Beverley Orser and Zulfiqar Bhutta, both professors in the University of Toronto’s Faculty of Medicine, have been elected to the U.S. National Academy of Medicine – two of only 159 non-American members of the prestigious organization.
Orser, a professor of physiology and chair of the department of anesthesia, was chosen for her groundbreaking discoveries in anesthesia and memory impairment. Bhutta, a professor in the department of nutritional sciences and at the Dalla Lana School of Public Health, was elected for his contributions to child health and nutrition.
The academy’s 2,178 members provide independent advice and analysis to support public health and medicine in the United States. Members are elected on the basis of outstanding professional achievement and commitment to service.
The two medical researchers join five existing members from U of T, including President Emeritus David Naylor.
Orser, who is also co-director of research in the department of anesthesia at Sunnybrook Health Sciences Centre, recently spoke with U of T’s Heidi Singer about the honour, and her research.
How will your election to the academy affect your work?
It’s an incredible honour. Understanding the mechanisms of anesthesia is kind of orphaned as a field. Everyone takes the safety of anesthetic drugs for granted, and patients assume we know how the drugs work, but we don’t really. So it can be hard to make people understand why we need to learn about their underlying cellular mechanisms. So this honour brings attention to a field of medical research that’s often ignored.
The field has advanced incredibly, but we’re still in the tail end of the ‘ether era.’ We still use inhaled drugs that cause global neuro-depression – they cause unconsciousness, but they also suppress breathing and blunt vital airway reflexes. We’ve learned how to circumvent those adverse effects through second-by-second monitoring and certain techniques. But what if we had a class of drugs that didn’t cause life-threating adverse effects? Imagine if safe anesthetic drugs were available to people who didn’t have access to advanced monitoring and highly trained anesthesiologists? Safer anesthetics is the dream, but that dream begins by understanding how the medications we have available work.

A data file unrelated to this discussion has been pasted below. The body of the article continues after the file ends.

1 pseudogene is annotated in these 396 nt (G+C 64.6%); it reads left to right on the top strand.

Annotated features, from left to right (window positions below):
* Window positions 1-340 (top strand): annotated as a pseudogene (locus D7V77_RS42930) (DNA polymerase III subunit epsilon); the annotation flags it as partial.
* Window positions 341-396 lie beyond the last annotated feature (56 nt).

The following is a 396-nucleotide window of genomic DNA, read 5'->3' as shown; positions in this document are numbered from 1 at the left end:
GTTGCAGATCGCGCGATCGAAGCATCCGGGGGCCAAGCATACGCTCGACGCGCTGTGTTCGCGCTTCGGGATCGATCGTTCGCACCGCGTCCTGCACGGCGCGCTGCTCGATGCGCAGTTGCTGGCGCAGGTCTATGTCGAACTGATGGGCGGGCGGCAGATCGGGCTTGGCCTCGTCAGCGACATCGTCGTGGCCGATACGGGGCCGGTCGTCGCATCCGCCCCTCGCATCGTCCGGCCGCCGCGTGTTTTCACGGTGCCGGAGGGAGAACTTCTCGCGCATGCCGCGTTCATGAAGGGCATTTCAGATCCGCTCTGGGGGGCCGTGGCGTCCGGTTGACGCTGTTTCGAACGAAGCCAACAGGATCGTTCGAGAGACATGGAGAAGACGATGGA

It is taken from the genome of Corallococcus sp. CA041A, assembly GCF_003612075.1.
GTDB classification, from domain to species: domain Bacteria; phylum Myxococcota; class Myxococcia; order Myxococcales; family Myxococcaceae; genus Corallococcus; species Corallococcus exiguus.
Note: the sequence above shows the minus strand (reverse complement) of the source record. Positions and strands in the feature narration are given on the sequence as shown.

There’s an even wider value of this research: anesthesia can help us to gain fundamental insights into the molecular basis of the processes we disturb – like memory and consciousness. In order to understand a system, you often have to perturb or disrupt it. These drugs are doing that. The insights we gain extend far beyond the realm of the operative period. The insights we are gaining can impact fields including traumatic brain injury, stroke, dementia and other cognitive disorders.
You’re known for making the connection between anesthesia and memory impairment. Can you explain what that is?
We know memory loss is one of the most important features of the anesthetic state. You don’t want to remember your time while you are undergoing anesthesia and surgery, but how do the drugs cause memory loss? We’ve discovered receptors that are highly sensitive to commonly used anesthetic drugs, which inhibit memory.
And we found these receptors are very sensitive to even low concentrations of drugs that cause memory deficits. And the increase in receptor activity doesn’t go away completely once the drugs are gone. Something is continuing to upregulate the number of these receptors on the surface of neurons that are critically involved in memory. We postulate that’s a major reason why we still see some lingering subtle effects on memory after anesthesia.
Fortunately, those subtle changes in cognition don’t last long in most patients. But they may contribute to serious disorders that occur in the postoperative period such as delirium. In animals, we know that blocking those overabundant receptors will restore cognition in the post-anesthetic period. And we’ve developed new molecules to inhibit the overexpression of receptors and are repurposing drugs that inhibit their function for use in the postoperative period.
There’s also a drug that will reduce delirium post-op in patients, called dexmedetomidine. Although it works on an entirely different receptor system, we discovered that it does reduce the overexpression of these memory-suppressing receptors and restores cognition in laboratory animals. We’ve mapped out that pathway so we can look for other drugs that would do the same thing with fewer side effects. This discovery just further strengthens the hypothesis that overexpression of these “memory-blocking” receptors contribute to cognition deficits in patients.
How might your membership in the academy advance your research in this area?
Anesthesia research is hard to fund, and perhaps this honour will help other investigators. It may help draw attention to studies of post-operative patients such as those who experience acute and chronic pain and those taking excessive opioids or suffer from post-operative depression. It would be a huge advance in the war on opioid addiction if physicians could reduce the amount of opioids they give out after surgery, when dependency often begins.